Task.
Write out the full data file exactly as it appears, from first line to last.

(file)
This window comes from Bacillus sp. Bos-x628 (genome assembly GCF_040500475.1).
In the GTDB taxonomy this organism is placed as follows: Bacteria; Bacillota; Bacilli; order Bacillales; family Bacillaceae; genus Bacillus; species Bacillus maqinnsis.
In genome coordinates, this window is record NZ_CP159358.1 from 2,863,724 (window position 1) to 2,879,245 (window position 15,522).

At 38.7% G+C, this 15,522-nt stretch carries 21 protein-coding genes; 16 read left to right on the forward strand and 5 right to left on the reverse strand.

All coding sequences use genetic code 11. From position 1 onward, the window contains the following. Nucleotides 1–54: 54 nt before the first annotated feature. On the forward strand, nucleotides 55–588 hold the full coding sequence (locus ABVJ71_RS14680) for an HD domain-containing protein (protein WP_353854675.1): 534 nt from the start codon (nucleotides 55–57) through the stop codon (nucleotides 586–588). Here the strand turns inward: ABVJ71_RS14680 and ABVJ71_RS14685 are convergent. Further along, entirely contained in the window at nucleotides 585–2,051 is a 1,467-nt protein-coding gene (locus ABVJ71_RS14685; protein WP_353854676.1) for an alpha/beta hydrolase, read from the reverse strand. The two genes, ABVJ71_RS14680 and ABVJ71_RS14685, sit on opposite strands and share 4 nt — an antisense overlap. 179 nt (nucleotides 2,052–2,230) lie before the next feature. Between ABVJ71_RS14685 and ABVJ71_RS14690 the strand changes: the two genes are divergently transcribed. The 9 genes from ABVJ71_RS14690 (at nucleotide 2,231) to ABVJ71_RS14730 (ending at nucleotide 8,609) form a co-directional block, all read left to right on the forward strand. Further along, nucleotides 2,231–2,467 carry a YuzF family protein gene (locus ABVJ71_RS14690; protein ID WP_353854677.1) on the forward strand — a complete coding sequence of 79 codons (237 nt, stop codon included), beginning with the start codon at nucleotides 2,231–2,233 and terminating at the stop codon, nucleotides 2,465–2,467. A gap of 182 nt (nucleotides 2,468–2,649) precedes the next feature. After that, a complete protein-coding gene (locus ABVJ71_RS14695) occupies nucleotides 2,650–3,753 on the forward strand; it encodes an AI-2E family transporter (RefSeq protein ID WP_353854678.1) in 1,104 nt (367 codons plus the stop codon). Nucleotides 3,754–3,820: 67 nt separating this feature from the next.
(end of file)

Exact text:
This window comes from Bacillus sp. Bos-x628 (genome assembly GCF_040500475.1).
In the GTDB taxonomy this organism is placed as follows: Bacteria; Bacillota; Bacilli; order Bacillales; family Bacillaceae; genus Bacillus; species Bacillus maqinnsis.
In genome coordinates, this window is record NZ_CP159358.1 from 2,863,724 (window position 1) to 2,879,245 (window position 15,522).

At 38.7% G+C, this 15,522-nt stretch carries 21 protein-coding genes; 16 read left to right on the forward strand and 5 right to left on the reverse strand.

All coding sequences use genetic code 11. From position 1 onward, the window contains the following. Nucleotides 1–54: 54 nt before the first annotated feature. On the forward strand, nucleotides 55–588 hold the full coding sequence (locus ABVJ71_RS14680) for an HD domain-containing protein (protein WP_353854675.1): 534 nt from the start codon (nucleotides 55–57) through the stop codon (nucleotides 586–588). Here the strand turns inward: ABVJ71_RS14680 and ABVJ71_RS14685 are convergent. Further along, entirely contained in the window at nucleotides 585–2,051 is a 1,467-nt protein-coding gene (locus ABVJ71_RS14685; protein WP_353854676.1) for an alpha/beta hydrolase, read from the reverse strand. The two genes, ABVJ71_RS14680 and ABVJ71_RS14685, sit on opposite strands and share 4 nt — an antisense overlap. 179 nt (nucleotides 2,052–2,230) lie before the next feature. Between ABVJ71_RS14685 and ABVJ71_RS14690 the strand changes: the two genes are divergently transcribed. The 9 genes from ABVJ71_RS14690 (at nucleotide 2,231) to ABVJ71_RS14730 (ending at nucleotide 8,609) form a co-directional block, all read left to right on the forward strand. Further along, nucleotides 2,231–2,467 carry a YuzF family protein gene (locus ABVJ71_RS14690; protein ID WP_353854677.1) on the forward strand — a complete coding sequence of 79 codons (237 nt, stop codon included), beginning with the start codon at nucleotides 2,231–2,233 and terminating at the stop codon, nucleotides 2,465–2,467. A gap of 182 nt (nucleotides 2,468–2,649) precedes the next feature. After that, a complete protein-coding gene (locus ABVJ71_RS14695) occupies nucleotides 2,650–3,753 on the forward strand; it encodes an AI-2E family transporter (RefSeq protein ID WP_353854678.1) in 1,104 nt (367 codons plus the stop codon). Nucleotides 3,754–3,820: 67 nt separating this feature from the next.